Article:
28 April 2009
How It All Turned Out
I stared at the nude photograph on the wall, remembering that two nights before I had stood nude in a window frame inside a college dorm and wondered, “Is that all there is?” In the span of a week, I had slept with my teacher, my best friend, and my boyfriend.
All three titles belonging to different people. All three interactions accompanied by alcohol. All three experiences beautiful and bumpy – but I was wrapped in the arms of D.H Lawrence and Anais Nin and I yearned for more.
I was a theatre major. We’re dramatic. We try anything. Even if in the next morning, we’re scratching our heads in wonder, we’re also stashing the memory in our grab bag of “moments to draw upon” for the next acting or writing piece. In drama, there is no waste.
Then, in a gallery in New Orleans a week later, I was faced with an image reminding me of my restlessness, my longing for more. I introduced myself to the photographer, Johnny Donnels. I was 21 years old. He was older. He was sitting in a lawn chair, surrounded by his photographs – mainly studies of New Orleans life.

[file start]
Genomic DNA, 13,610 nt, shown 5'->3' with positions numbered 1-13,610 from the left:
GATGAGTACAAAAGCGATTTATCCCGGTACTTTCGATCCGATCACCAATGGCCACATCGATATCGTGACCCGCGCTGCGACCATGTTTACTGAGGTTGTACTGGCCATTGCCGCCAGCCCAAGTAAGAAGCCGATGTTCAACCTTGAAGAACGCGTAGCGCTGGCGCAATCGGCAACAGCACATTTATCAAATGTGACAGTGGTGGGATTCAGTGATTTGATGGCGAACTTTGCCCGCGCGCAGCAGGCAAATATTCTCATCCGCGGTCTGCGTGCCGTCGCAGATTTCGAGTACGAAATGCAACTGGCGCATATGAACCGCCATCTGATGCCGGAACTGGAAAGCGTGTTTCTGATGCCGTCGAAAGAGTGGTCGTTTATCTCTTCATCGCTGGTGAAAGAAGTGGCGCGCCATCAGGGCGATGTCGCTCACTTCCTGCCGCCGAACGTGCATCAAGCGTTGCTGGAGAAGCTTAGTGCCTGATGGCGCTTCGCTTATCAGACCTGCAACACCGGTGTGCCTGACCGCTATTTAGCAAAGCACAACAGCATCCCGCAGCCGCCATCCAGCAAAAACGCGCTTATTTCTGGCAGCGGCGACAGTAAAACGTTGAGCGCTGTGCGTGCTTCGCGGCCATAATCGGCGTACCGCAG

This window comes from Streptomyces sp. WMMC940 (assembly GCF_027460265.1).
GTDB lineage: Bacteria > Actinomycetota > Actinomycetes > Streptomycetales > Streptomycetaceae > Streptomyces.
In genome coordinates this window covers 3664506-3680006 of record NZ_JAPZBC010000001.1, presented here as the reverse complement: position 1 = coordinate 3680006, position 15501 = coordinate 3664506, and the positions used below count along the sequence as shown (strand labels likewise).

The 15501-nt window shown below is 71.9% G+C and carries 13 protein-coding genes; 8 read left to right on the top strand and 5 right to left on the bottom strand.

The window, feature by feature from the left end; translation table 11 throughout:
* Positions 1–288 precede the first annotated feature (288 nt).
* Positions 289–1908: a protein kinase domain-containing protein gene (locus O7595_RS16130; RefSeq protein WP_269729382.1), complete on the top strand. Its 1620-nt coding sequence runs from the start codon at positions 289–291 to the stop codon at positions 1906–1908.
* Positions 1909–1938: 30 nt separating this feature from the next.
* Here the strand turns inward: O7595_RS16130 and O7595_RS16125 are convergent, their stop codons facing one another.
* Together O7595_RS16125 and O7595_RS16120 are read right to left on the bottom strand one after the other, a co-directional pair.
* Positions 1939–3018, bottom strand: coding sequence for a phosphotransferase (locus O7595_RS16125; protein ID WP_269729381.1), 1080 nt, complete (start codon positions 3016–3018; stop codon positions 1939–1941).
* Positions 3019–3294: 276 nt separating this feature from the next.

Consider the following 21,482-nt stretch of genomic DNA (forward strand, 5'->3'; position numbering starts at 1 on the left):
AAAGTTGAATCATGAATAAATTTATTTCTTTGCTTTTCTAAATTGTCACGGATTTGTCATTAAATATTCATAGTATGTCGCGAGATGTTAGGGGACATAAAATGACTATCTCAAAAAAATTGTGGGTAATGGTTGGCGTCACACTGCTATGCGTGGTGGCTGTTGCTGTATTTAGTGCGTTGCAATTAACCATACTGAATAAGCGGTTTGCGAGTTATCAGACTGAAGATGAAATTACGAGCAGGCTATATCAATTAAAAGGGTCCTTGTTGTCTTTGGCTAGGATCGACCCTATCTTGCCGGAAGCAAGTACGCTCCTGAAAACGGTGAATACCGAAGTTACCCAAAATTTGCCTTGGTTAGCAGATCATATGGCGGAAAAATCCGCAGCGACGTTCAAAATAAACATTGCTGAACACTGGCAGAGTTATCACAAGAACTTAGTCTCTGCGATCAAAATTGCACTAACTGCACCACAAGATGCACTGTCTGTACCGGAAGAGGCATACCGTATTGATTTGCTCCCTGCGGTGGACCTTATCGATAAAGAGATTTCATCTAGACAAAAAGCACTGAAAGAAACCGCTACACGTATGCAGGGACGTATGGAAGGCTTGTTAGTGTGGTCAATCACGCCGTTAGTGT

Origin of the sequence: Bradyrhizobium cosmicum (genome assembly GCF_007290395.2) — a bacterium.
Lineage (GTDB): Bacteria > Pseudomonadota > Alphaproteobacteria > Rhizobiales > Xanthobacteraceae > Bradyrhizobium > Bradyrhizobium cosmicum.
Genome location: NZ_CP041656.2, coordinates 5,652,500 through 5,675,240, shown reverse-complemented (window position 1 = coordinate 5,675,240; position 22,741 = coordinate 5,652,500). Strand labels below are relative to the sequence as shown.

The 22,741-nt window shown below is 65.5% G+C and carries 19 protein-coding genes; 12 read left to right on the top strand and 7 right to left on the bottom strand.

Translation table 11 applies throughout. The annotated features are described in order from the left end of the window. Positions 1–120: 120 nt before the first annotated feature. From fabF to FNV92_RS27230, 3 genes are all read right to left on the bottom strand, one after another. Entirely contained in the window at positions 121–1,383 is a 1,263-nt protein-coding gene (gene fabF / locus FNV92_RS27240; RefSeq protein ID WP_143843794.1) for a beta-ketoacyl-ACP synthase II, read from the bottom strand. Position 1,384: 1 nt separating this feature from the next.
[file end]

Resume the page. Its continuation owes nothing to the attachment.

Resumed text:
I said, “I want to buy that photograph.” He said, “80 dollars.”
I was maxed out on student loans, working nights at Bob’s Big Boy, and renting out my couch to a med student. He might as well have said 8 thousand dollars. “Okay.” I searched my wallet. No eighty dollars. He didn’t take credit cards. Not that I had one, but it was a logical question to ask.
Where’s an ATM? He gave me directions. I said okay. Two steps out the door, he stopped me with, “Are you coming back?” I turned, looked at him.
I hesitated. I wasn’t in New Orleans to buy artwork, I was researching William Faulkner and Tennessee Williams. Johnny listened to the empty air of no response. I remembered my grandmother’s words, “When there’s that much quiet, I know you’re thinking up a lie.” So I chose to be polite. “Sure, I am.” Don’t we all say that? I’ll call you, knowing we won’t. I’m fine, knowing we’re not.
He walked up to me. He was tall. Clear blue eyes. Fists full of white hair.